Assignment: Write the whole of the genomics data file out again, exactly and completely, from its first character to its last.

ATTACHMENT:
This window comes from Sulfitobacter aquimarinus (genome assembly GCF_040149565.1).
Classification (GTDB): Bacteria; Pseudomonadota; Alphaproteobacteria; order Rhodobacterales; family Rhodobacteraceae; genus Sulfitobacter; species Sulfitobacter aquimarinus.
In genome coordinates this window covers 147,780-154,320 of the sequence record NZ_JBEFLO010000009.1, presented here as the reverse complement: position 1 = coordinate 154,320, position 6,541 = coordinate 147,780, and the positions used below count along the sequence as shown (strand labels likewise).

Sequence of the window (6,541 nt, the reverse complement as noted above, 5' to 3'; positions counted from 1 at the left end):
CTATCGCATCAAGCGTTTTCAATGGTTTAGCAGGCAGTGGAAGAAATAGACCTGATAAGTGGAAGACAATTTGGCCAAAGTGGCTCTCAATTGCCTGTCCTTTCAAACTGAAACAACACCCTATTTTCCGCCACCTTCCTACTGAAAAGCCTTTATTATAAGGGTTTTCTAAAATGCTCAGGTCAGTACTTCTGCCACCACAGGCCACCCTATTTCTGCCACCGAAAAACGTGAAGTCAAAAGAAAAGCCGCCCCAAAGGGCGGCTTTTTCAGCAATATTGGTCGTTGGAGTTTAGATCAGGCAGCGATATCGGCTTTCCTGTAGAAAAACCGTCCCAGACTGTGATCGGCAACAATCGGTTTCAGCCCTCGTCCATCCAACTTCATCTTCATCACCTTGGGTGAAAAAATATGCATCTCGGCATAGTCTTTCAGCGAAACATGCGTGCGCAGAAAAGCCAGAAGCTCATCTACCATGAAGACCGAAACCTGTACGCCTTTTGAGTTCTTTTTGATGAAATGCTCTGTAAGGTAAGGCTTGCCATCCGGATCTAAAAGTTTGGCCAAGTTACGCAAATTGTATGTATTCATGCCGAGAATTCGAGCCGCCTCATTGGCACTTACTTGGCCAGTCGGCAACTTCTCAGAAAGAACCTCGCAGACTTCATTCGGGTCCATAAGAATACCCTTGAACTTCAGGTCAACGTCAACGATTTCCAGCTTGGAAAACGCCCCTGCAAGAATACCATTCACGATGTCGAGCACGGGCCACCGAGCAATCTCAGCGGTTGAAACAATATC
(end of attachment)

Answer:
This window comes from Sulfitobacter aquimarinus (genome assembly GCF_040149565.1).
Classification (GTDB): Bacteria; Pseudomonadota; Alphaproteobacteria; order Rhodobacterales; family Rhodobacteraceae; genus Sulfitobacter; species Sulfitobacter aquimarinus.
In genome coordinates this window covers 147,780-154,320 of the sequence record NZ_JBEFLO010000009.1, presented here as the reverse complement: position 1 = coordinate 154,320, position 6,541 = coordinate 147,780, and the positions used below count along the sequence as shown (strand labels likewise).

Sequence of the window (6,541 nt, the reverse complement as noted above, 5' to 3'; positions counted from 1 at the left end):
CTATCGCATCAAGCGTTTTCAATGGTTTAGCAGGCAGTGGAAGAAATAGACCTGATAAGTGGAAGACAATTTGGCCAAAGTGGCTCTCAATTGCCTGTCCTTTCAAACTGAAACAACACCCTATTTTCCGCCACCTTCCTACTGAAAAGCCTTTATTATAAGGGTTTTCTAAAATGCTCAGGTCAGTACTTCTGCCACCACAGGCCACCCTATTTCTGCCACCGAAAAACGTGAAGTCAAAAGAAAAGCCGCCCCAAAGGGCGGCTTTTTCAGCAATATTGGTCGTTGGAGTTTAGATCAGGCAGCGATATCGGCTTTCCTGTAGAAAAACCGTCCCAGACTGTGATCGGCAACAATCGGTTTCAGCCCTCGTCCATCCAACTTCATCTTCATCACCTTGGGTGAAAAAATATGCATCTCGGCATAGTCTTTCAGCGAAACATGCGTGCGCAGAAAAGCCAGAAGCTCATCTACCATGAAGACCGAAACCTGTACGCCTTTTGAGTTCTTTTTGATGAAATGCTCTGTAAGGTAAGGCTTGCCATCCGGATCTAAAAGTTTGGCCAAGTTACGCAAATTGTATGTATTCATGCCGAGAATTCGAGCCGCCTCATTGGCACTTACTTGGCCAGTCGGCAACTTCTCAGAAAGAACCTCGCAGACTTCATTCGGGTCCATAAGAATACCCTTGAACTTCAGGTCAACGTCAACGATTTCCAGCTTGGAAAACGCCCCTGCAAGAATACCATTCACGATGTCGAGCACGGGCCACCGAGCAATCTCAGCGGTTGAAACAATATC